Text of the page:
Lil’ Ed and The Blues Imperials2/2/19 at The Black Box, Sunrise Theatre, Ft. Pierce, Florida
by Tom Pragliola
I was anticipating going to the small, historic Sunrise Theatre In Ft Pierce, Florida.
I got there early surprised to see quite a crowd milling out front and a couple of lines of people on their way in. I quickly jumped on line and with only a few people ahead of me it wasn’t long before I got to the woman taking tickets, but something seemed off. She started looking at my ticket funny and I leaned in to check the date on the ticket to make sure I was there on the right night.
She then got the attention of the other ticket taker for the line close right next to us, and she directed me back outside to the adjacent entrance where I was passed in with my ticket. It’s called The Black Box, an intimate 200 seat room. It was 10 rows of folding chairs in the middle, and maybe the same amount of rows to both the left and right.
I didn’t hesitate to go grab a 1st row center chair.
The stage is set in a classic blues band arrangement - amps guitars and drums. I like getting to a show early and check out the setup and feel the anticipation for the show. I notice what looks like very nice pin-up girls on the rack tom. The bass drum head has a little Lil’ Ed and The Blues Imperials sticker and a larger KL for the drummer Kelly Littleton. The guitar setup to my left of the drums has two guitars in their stands and some kind of artwork on the bottom of the guitar that looks familiar but I can’t make out, even though I’m real close. I have a hunch though, so I took out my trusty iPhone that my son recently gifted to me because he thought I was a Neanderthal with an Android. I took a photo, checked it out upside down, and there was another very nice pinup girl. The guitar and bass guitar on my right of the drums were standard looking.
I’m know more intrigued than ever. I started wondering if I’m too close to take good videos. Who cares, I quickly decided. I’m going to take in the music right there three feet from the stage and maybe eight or ten feet from the drums and amps.
I have a couple of Lil’ Ed cd’s and I saw them once at a Blues Festival and I’m expecting standard blues played by tight, veteran blues band.
That’s all I want. That’s all I need.
As the first set unfolds, the band played mostly shuffles with Ed playing some Elmore James style slide guitar. You don’t hear that played well too often. Lil’ Ed has a little schtick to his act but he uses it sparingly and it adds to the performance. The thing is he’s having fun and seems genuinely happy to be playing the music. I was impressed by the professionalism of the band.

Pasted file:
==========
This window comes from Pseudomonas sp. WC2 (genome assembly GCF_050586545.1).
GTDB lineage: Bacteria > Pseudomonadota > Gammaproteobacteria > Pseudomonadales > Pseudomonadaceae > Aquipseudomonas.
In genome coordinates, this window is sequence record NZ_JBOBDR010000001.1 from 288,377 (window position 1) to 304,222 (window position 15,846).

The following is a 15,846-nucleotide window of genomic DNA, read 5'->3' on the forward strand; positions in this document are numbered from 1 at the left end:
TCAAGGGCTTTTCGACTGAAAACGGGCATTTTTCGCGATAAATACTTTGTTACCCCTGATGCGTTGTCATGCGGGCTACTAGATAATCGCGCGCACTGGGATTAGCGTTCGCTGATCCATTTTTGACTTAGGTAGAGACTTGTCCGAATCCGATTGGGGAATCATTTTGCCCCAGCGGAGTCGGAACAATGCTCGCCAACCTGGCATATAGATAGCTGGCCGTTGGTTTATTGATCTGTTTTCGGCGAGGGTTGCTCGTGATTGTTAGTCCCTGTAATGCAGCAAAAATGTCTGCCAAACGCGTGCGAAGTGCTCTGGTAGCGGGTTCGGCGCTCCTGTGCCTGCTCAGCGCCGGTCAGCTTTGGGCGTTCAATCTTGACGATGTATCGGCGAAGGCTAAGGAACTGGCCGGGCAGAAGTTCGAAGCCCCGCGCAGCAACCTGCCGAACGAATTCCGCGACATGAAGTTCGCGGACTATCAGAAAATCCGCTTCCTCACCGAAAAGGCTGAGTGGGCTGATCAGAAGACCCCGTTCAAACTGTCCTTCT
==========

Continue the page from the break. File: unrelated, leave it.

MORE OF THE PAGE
I noticed the dice attached to the top of the cymbal stands. The little things, the attention to detail, count for a lot also.
You know when at intermission you take a toke or two and when the band kicks back in they sound even better than before? Well, that was happening to me. But it’s not just me, Ed has cranked his guitar up
(and the bass and vocals a bit too).
And it’s sounding good. And it was better than the 1st set. He really had that guitar cranked up. Ed seemed even happier.
I was going to move back for the 2nd set to get the whole band in the picture and maybe it would sound fuller a bit back. But I was now mesmerized by the band right in front of me. I’m ten feet from Lil’ Ed’s amp and I decided to stay.
Playing mostly songs from their latest release The Big Sound Of Lil’ Ed and The Blues Imperials, they are smooth, with a great feel. Tight, yet relaxed. The four members first started playing together 30 years ago, and have been playing together steadily for the last 20 years. They are a classic Chicago blues band.
The information on Lil’ Ed’s website is the truth:
Lil’ Ed & The Blues Imperials have been standing tall for more than 30 years. The band’s big sound, fueled by Lil’ Ed’s gloriously rollicking slide work and deep blues string bending, along with his rough-edged, soulful vocals, is as real and hard-hitting as Chicago blues gets. Mixing smoking slide guitar boogies and raw-boned shuffles with the deepest slow-burners, Lil' Ed Williams and his Blues Imperials -- bassist (and Ed's half-brother) James "Pookie" Young, guitarist Mike Garrett and drummer Kelly Littleton -- deliver gloriously riotous, rollicking and intensely emotional blues.
THE BIG SOUND OF LIL’ ED & THE BLUES IMPERIALS is musically electrifying, emotionally intense and downright fun. It features Lil’ Ed Williams' incendiary guitar playing and soulful, passionate singing, with the ragged-but-right Blues Imperials cooking like mad alongside him. Williams wrote or co-wrote all but two of album’s 14 songs (those two being written by Lil' Ed's legendary uncle, Chicago slide guitar king and master songwriter J.B. Hutto).
With THE BIG SOUND OF LIL’ ED & THE BLUES IMPERIALS, the band continues to bring their blistering Chicago blues to “Ed Heads” new and old.
For additional info see www.liledblues.com
On Wednesday, January 9, 2019, The Blues Foundation announced the nominees for the 40th Annual Blues Music Awards, the blues world’s highest honors.
Lil’ Ed & The Blues Imperials received one nomination, Band of the Year, and Lil’ Ed Williams received one as well, for B.B.King Entertainer of the Year.).